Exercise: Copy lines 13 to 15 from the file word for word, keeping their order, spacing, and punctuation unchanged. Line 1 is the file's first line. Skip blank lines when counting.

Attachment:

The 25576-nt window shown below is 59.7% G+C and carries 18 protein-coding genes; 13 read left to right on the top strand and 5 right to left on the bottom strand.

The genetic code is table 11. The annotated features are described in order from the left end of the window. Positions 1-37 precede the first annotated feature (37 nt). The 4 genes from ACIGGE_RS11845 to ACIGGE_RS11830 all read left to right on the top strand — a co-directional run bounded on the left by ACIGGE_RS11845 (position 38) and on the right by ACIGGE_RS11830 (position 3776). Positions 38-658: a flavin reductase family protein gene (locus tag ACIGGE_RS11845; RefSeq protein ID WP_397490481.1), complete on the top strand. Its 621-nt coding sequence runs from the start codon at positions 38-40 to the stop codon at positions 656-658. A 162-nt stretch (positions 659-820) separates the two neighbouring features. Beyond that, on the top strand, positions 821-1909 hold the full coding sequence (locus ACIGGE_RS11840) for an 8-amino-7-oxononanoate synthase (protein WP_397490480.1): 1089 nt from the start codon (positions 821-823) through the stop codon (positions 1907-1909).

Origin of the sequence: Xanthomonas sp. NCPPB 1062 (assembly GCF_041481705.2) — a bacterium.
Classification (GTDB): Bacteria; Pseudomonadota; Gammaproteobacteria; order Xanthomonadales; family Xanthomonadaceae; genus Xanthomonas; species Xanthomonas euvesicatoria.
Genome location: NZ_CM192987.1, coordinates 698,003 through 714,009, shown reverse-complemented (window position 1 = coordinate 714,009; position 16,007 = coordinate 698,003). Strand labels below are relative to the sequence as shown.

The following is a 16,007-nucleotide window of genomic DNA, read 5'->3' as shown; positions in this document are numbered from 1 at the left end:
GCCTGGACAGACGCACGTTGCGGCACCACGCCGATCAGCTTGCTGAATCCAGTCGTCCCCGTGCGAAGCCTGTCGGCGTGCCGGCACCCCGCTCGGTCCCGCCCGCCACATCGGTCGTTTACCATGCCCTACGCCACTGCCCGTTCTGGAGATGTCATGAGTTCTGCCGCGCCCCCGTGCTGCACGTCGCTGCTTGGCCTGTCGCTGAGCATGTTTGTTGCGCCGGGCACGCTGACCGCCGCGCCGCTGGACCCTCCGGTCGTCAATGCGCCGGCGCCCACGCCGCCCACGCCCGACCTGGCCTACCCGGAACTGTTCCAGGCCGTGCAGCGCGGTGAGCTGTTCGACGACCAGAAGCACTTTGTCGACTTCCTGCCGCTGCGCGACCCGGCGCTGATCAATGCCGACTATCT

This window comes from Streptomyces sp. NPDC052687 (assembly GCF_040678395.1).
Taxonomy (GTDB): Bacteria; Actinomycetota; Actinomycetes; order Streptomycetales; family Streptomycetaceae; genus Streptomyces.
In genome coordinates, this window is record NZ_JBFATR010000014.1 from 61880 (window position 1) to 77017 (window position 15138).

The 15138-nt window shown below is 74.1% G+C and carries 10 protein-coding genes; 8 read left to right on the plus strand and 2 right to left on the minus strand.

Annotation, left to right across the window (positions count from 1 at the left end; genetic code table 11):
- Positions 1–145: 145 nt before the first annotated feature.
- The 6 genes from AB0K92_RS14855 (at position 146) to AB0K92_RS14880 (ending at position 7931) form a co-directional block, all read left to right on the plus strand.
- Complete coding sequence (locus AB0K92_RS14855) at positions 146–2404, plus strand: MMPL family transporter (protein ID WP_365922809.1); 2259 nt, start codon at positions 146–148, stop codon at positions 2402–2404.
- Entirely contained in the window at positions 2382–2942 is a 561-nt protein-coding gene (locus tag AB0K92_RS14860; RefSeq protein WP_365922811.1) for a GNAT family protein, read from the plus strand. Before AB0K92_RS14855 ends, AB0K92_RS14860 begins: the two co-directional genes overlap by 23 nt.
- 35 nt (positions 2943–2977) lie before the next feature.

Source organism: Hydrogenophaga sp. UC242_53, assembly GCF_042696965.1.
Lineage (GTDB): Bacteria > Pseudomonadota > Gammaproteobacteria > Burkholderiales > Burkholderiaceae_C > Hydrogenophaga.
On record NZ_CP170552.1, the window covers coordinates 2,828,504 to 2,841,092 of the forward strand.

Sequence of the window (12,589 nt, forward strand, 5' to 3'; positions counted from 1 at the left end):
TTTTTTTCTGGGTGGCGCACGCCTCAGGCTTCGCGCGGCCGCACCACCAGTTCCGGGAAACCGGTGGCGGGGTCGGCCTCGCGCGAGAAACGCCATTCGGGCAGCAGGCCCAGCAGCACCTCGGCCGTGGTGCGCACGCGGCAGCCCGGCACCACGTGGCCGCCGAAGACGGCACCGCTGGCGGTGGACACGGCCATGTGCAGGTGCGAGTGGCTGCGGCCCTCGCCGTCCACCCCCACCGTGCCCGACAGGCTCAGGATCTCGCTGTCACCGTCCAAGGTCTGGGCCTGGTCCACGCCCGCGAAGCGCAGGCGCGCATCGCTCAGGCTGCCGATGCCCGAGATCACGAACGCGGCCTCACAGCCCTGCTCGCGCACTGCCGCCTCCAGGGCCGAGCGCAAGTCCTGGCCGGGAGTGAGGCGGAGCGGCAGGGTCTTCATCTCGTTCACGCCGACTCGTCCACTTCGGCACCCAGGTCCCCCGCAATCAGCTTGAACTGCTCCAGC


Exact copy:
- Positions 1–145: 145 nt before the first annotated feature.
- The 6 genes from AB0K92_RS14855 (at position 146) to AB0K92_RS14880 (ending at position 7931) form a co-directional block, all read left to right on the plus strand.
- Complete coding sequence (locus AB0K92_RS14855) at positions 146–2404, plus strand: MMPL family transporter (protein ID WP_365922809.1); 2259 nt, start codon at positions 146–148, stop codon at positions 2402–2404.